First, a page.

Most panels have 5-10-year manufacturing defects (failure) warranties, but under Australian Consumer Law, the warranty is the installer’s liability. They are frequently not around long enough to honour it.
Then there is the so-called ‘performance’ warranty that panels will still produce say X% of the efficiency at 10 years and Y% at 25 years. Cheap panels might be 60% of the efficiency at 10 years and 30% at 25 years – ditto.
Good panels should have 90% of the efficiency rating at ten years and 80% at 25 years.
To put all that in perspective (using standard 1 x 1.65m panels)
- 10 x 250W cheap panels produce about 2.5kW now and 1.25kW at ten years
- 10 x 360W good panels produce about 3.6kW now and 3.15kW at ten years.
So, if you wanted a 10kW system, you are going to need 40 cheap panels (that will not output 10kW after ten years) or 27 good ones that will.
There is a good overview of panel type here.
What about inverters?
A lower-cost solar only inverter lasts from 5-10 years (usually with a 5-year warranty and about $500 to replace). Many cheap installers use under-sized inverters (ironically called ‘over-clocking’ and they will dazzle you with science saying that is OK). You need perfect-sized inverters.
And battery technology is moving to AC Coupling, meaning that you don’t need a special solar/battery hybrid inverter – just a grid-connected inverter. This is the way to go, and yes, it costs a little more for these batteries but it provides you with redundancy in your energy system. If the battery inverter fails, you still have the solar inverter functioning to keep your bills low while you replace it.
How an AC Coupled battery system works – the example is Tesla PowerWall 2, but there are many others.
My advice – try solar first and add AC Coupling batteries later if Emberpulse shows that you will financially benefit.
Also, beware there are often deliberately hidden costs that the cheap advertisers do not tell you until you have signed up. For example, you will need a smart meter, your main power board may need upgrading or replacement, electricity cabling may need to be rerouted or replaced, and the installation may be difficult needing custom mounting frames.
And you may be convinced to install a more expensive hybrid solar/battery inverter that you may not ever use. All this can add thousands to the cost making payback far longer. My advice, install solar today with a standard, correctly sized solar inverter, ensure the wiring is set up to easily add a battery and separate battery inverter later when the time is right.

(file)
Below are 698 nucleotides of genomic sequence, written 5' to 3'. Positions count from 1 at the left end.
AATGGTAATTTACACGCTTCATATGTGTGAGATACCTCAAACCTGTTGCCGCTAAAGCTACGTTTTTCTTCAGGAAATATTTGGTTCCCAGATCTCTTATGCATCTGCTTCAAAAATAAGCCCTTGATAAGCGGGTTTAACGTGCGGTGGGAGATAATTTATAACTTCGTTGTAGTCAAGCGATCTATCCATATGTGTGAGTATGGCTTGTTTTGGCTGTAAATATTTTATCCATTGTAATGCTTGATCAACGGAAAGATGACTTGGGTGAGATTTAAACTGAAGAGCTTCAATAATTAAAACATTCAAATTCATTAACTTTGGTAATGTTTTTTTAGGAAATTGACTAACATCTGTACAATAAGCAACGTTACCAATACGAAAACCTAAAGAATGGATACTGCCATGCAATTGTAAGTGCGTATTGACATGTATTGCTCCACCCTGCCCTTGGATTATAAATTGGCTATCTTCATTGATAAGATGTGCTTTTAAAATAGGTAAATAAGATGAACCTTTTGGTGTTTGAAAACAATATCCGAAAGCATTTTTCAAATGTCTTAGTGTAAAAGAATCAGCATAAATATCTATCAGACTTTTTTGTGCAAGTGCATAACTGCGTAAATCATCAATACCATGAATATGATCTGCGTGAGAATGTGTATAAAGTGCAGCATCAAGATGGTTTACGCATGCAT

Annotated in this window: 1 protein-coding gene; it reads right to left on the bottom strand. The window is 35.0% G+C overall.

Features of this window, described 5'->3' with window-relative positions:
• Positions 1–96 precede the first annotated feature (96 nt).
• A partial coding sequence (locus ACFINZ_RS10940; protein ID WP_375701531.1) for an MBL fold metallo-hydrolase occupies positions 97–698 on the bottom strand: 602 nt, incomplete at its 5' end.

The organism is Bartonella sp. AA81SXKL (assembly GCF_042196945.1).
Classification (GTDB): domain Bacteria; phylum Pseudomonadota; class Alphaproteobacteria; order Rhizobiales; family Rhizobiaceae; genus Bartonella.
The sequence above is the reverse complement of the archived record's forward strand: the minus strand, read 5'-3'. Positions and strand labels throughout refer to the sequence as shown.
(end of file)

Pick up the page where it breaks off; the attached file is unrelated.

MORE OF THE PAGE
Now to batteries
Battery ratings are in kWh – in other words, they can deliver X kW for an hour. Let’s say that is 10kWh or 10,000 watts for one-hour, 5000 watts for two-hours, 2500 watts for four-hours etc. The amount of energy from the battery is also limited by inverter connected and battery type. So, ensure these are performance-matched.
To put that in perspective a 2500W heater (or oven/cooktop) will almost exhaust it in four hours!
kWh are like litres in a fuel tank. Then you need to know how much fuel you use to match your needs. If your house has a V8 power need at night, you may require larger kWh batteries and solar systems to ensure you can both charge the battery enough and have enough storage for overnight usage.
Then there is the round-trip efficiency, e.g. how much power you lose in charging batteries and then inverting it to 240V. While good batteries will have an efficiency factor of 95% or more cheaper ones have around 80%.
Then there is the cycle warranty – the number of times a battery can charge from “0%” (it never truly goes to 0%) to 100% expressed as in kWh based on one cycle-per-day. Some have as low as 10,000kWh cycles while others have up to 50,000kWh. This can mean a cost difference per warranted kWh from 20 cents to over $1.
Then you have construction – Lithium (and all its variants), Aqueous Hybrid Ion, Graphene and Zinc Bromide to name the main ones. Locally made Zinc Bromide (Z-Cell is really looking the most promising).
This also impacts on the kW load it can steadily deliver. A cheap 10kWh battery may only be able to continually deliver 30% of its rated output and a good one close to 90%.
So, we have two million households generating their own electricity during the day. But what about the night?
Back to our example – solar will cover the day, but you need a battery if you want to cover the night. That 5kW on-grid costs around $2.50 per day or in round figures $1,000 per year.